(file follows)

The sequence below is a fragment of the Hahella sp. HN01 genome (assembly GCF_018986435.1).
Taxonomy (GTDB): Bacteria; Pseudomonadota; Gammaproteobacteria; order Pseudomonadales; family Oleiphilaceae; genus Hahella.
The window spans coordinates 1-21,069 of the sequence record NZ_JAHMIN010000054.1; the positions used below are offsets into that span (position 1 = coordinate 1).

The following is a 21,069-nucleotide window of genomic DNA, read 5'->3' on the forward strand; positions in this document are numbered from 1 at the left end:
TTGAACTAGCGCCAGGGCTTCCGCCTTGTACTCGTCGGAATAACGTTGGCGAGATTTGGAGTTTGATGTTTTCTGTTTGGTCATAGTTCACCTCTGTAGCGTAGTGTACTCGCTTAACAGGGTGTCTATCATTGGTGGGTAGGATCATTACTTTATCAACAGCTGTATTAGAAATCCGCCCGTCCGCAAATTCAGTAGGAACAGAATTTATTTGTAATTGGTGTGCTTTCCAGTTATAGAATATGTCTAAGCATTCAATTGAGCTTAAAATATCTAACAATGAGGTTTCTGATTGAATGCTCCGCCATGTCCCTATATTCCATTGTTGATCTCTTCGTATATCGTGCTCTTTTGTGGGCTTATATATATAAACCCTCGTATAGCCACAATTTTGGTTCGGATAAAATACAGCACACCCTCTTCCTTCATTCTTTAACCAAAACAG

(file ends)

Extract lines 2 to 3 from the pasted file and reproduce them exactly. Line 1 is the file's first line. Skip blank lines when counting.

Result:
Taxonomy (GTDB): Bacteria; Pseudomonadota; Gammaproteobacteria; order Pseudomonadales; family Oleiphilaceae; genus Hahella.
The window spans coordinates 1-21,069 of the sequence record NZ_JAHMIN010000054.1; the positions used below are offsets into that span (position 1 = coordinate 1).